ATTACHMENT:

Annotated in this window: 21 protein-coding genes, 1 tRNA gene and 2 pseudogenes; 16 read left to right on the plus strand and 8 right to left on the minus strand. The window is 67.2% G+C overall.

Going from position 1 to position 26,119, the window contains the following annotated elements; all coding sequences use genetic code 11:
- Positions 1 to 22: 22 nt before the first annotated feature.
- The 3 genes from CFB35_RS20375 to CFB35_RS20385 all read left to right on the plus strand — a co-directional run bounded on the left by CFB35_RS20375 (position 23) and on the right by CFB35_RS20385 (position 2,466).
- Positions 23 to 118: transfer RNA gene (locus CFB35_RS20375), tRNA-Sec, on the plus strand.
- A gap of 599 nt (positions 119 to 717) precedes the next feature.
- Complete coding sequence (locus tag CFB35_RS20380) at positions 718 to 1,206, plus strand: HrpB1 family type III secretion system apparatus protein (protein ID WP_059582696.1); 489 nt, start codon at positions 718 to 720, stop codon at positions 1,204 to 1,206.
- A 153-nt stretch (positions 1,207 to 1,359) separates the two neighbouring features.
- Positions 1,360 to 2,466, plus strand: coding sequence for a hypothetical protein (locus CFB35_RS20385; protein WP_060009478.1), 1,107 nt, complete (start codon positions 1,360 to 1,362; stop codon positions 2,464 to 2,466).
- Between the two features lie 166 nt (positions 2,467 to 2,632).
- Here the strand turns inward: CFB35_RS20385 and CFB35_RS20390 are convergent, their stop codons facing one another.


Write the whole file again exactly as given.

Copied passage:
Annotated in this window: 21 protein-coding genes, 1 tRNA gene and 2 pseudogenes; 16 read left to right on the plus strand and 8 right to left on the minus strand. The window is 67.2% G+C overall.

Going from position 1 to position 26,119, the window contains the following annotated elements; all coding sequences use genetic code 11:
- Positions 1 to 22: 22 nt before the first annotated feature.
- The 3 genes from CFB35_RS20375 to CFB35_RS20385 all read left to right on the plus strand — a co-directional run bounded on the left by CFB35_RS20375 (position 23) and on the right by CFB35_RS20385 (position 2,466).
- Positions 23 to 118: transfer RNA gene (locus CFB35_RS20375), tRNA-Sec, on the plus strand.
- A gap of 599 nt (positions 119 to 717) precedes the next feature.
- Complete coding sequence (locus tag CFB35_RS20380) at positions 718 to 1,206, plus strand: HrpB1 family type III secretion system apparatus protein (protein ID WP_059582696.1); 489 nt, start codon at positions 718 to 720, stop codon at positions 1,204 to 1,206.
- A 153-nt stretch (positions 1,207 to 1,359) separates the two neighbouring features.
- Positions 1,360 to 2,466, plus strand: coding sequence for a hypothetical protein (locus CFB35_RS20385; protein WP_060009478.1), 1,107 nt, complete (start codon positions 1,360 to 1,362; stop codon positions 2,464 to 2,466).
- Between the two features lie 166 nt (positions 2,467 to 2,632).
- Here the strand turns inward: CFB35_RS20385 and CFB35_RS20390 are convergent, their stop codons facing one another.